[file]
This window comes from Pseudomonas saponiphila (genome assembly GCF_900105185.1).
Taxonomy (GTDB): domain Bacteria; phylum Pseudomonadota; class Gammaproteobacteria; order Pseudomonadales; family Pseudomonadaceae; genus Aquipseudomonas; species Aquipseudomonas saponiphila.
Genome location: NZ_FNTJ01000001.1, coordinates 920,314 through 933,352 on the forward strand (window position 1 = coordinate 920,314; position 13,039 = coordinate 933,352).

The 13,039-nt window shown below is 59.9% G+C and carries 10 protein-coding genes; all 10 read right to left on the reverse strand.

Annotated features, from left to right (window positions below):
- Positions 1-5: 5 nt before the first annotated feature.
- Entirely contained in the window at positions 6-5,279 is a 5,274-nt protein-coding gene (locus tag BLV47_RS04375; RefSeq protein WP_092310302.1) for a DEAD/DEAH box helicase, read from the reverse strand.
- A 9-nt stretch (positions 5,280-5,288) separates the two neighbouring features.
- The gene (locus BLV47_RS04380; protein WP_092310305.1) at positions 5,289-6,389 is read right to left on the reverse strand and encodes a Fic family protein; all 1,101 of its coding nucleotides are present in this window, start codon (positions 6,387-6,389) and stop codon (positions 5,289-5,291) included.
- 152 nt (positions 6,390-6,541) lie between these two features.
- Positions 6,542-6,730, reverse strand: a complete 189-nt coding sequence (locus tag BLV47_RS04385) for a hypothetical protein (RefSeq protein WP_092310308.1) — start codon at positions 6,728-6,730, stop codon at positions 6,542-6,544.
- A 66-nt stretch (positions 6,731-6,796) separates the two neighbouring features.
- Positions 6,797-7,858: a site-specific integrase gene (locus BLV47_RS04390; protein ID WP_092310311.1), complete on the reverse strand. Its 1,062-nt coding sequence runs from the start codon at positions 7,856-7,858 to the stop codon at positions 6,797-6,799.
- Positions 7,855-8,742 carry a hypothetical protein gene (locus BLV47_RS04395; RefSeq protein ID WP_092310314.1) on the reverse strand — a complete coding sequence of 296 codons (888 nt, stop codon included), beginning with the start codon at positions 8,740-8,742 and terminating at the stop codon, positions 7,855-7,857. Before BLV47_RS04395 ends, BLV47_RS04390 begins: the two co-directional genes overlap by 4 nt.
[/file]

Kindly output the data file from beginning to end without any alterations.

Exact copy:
This window comes from Pseudomonas saponiphila (genome assembly GCF_900105185.1).
Taxonomy (GTDB): domain Bacteria; phylum Pseudomonadota; class Gammaproteobacteria; order Pseudomonadales; family Pseudomonadaceae; genus Aquipseudomonas; species Aquipseudomonas saponiphila.
Genome location: NZ_FNTJ01000001.1, coordinates 920,314 through 933,352 on the forward strand (window position 1 = coordinate 920,314; position 13,039 = coordinate 933,352).

The 13,039-nt window shown below is 59.9% G+C and carries 10 protein-coding genes; all 10 read right to left on the reverse strand.

Annotated features, from left to right (window positions below):
- Positions 1-5: 5 nt before the first annotated feature.
- Entirely contained in the window at positions 6-5,279 is a 5,274-nt protein-coding gene (locus tag BLV47_RS04375; RefSeq protein WP_092310302.1) for a DEAD/DEAH box helicase, read from the reverse strand.
- A 9-nt stretch (positions 5,280-5,288) separates the two neighbouring features.
- The gene (locus BLV47_RS04380; protein WP_092310305.1) at positions 5,289-6,389 is read right to left on the reverse strand and encodes a Fic family protein; all 1,101 of its coding nucleotides are present in this window, start codon (positions 6,387-6,389) and stop codon (positions 5,289-5,291) included.
- 152 nt (positions 6,390-6,541) lie between these two features.
- Positions 6,542-6,730, reverse strand: a complete 189-nt coding sequence (locus tag BLV47_RS04385) for a hypothetical protein (RefSeq protein WP_092310308.1) — start codon at positions 6,728-6,730, stop codon at positions 6,542-6,544.
- A 66-nt stretch (positions 6,731-6,796) separates the two neighbouring features.
- Positions 6,797-7,858: a site-specific integrase gene (locus BLV47_RS04390; protein ID WP_092310311.1), complete on the reverse strand. Its 1,062-nt coding sequence runs from the start codon at positions 7,856-7,858 to the stop codon at positions 6,797-6,799.
- Positions 7,855-8,742 carry a hypothetical protein gene (locus BLV47_RS04395; RefSeq protein ID WP_092310314.1) on the reverse strand — a complete coding sequence of 296 codons (888 nt, stop codon included), beginning with the start codon at positions 8,740-8,742 and terminating at the stop codon, positions 7,855-7,857. Before BLV47_RS04395 ends, BLV47_RS04390 begins: the two co-directional genes overlap by 4 nt.